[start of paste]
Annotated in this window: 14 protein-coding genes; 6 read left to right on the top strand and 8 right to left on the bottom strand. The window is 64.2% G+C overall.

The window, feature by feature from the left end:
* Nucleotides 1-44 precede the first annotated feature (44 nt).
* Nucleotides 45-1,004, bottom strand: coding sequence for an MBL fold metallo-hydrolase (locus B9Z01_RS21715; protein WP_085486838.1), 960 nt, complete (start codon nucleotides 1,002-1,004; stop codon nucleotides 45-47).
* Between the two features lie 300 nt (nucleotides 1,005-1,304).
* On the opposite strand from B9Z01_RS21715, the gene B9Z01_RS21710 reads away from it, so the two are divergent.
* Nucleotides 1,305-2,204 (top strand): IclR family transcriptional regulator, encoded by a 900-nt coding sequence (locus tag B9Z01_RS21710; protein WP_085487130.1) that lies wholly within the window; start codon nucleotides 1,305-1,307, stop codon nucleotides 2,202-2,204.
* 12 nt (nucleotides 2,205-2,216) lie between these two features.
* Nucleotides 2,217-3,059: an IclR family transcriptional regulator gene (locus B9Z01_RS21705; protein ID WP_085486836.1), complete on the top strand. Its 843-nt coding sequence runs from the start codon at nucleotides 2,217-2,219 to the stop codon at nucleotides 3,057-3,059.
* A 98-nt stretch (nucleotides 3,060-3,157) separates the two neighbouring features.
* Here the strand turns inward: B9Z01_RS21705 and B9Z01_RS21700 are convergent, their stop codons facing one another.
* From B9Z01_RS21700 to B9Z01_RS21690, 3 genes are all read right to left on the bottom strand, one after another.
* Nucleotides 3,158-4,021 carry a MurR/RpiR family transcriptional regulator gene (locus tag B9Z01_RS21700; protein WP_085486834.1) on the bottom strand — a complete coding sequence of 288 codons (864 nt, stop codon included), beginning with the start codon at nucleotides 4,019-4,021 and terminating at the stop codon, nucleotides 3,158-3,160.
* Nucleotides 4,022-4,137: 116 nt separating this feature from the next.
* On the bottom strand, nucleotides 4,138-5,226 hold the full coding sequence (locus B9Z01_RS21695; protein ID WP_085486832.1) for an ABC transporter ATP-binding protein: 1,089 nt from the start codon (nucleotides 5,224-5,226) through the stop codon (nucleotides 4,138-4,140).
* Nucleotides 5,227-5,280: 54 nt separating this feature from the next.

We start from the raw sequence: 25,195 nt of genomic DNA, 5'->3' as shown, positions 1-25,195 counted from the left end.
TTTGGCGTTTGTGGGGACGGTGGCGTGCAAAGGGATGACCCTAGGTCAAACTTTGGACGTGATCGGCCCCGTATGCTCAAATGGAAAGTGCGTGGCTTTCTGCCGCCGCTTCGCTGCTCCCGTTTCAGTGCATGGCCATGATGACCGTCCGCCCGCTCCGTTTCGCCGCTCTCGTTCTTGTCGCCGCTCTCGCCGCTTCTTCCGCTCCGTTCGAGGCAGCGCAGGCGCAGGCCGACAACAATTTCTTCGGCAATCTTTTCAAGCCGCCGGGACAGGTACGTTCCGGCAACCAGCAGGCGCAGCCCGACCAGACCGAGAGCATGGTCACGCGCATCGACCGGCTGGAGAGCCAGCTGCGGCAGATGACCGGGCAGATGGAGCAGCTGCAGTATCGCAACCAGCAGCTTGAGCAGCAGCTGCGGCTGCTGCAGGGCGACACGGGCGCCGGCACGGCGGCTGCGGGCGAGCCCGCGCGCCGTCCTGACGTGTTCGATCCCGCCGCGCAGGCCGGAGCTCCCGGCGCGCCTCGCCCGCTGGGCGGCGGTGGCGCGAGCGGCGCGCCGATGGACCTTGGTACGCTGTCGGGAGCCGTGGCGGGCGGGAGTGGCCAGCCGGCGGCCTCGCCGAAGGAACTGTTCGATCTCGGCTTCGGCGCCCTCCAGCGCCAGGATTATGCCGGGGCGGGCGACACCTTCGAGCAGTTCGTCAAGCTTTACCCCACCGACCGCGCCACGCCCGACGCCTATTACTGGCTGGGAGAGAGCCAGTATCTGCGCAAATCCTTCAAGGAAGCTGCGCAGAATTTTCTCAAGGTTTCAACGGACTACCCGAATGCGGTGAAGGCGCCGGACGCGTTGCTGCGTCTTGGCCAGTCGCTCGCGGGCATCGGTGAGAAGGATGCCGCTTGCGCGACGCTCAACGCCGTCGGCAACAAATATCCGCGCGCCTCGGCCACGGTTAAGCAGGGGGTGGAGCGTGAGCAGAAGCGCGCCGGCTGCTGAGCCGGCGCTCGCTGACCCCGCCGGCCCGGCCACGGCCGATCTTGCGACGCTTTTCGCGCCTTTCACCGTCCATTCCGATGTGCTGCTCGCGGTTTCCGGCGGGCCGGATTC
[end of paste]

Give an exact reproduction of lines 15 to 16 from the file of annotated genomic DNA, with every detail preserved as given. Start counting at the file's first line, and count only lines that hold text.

* On the bottom strand, nucleotides 4,138-5,226 hold the full coding sequence (locus B9Z01_RS21695; protein ID WP_085486832.1) for an ABC transporter ATP-binding protein: 1,089 nt from the start codon (nucleotides 5,224-5,226) through the stop codon (nucleotides 4,138-4,140).
* Nucleotides 5,227-5,280: 54 nt separating this feature from the next.